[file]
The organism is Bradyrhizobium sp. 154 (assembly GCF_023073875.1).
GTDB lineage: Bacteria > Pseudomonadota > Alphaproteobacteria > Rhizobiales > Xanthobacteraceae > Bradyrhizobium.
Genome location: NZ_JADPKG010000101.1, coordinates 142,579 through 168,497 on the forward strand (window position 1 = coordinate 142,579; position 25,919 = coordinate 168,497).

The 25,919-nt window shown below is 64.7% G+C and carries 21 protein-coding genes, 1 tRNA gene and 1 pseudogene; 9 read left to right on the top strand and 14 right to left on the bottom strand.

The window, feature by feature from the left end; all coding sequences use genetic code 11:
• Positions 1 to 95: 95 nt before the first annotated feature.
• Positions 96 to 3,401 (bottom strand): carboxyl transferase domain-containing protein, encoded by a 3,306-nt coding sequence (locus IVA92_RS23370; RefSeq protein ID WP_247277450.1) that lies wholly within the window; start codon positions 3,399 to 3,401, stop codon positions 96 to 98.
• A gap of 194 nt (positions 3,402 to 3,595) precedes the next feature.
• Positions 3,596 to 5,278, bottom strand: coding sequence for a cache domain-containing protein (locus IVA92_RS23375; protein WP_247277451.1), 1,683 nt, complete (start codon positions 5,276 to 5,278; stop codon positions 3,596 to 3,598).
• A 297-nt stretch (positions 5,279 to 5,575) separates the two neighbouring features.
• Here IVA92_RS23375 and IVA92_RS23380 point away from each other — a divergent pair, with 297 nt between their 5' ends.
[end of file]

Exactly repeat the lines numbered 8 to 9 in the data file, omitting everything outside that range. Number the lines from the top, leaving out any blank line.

• A gap of 194 nt (positions 3,402 to 3,595) precedes the next feature.
• Positions 3,596 to 5,278, bottom strand: coding sequence for a cache domain-containing protein (locus IVA92_RS23375; protein WP_247277451.1), 1,683 nt, complete (start codon positions 5,276 to 5,278; stop codon positions 3,596 to 3,598).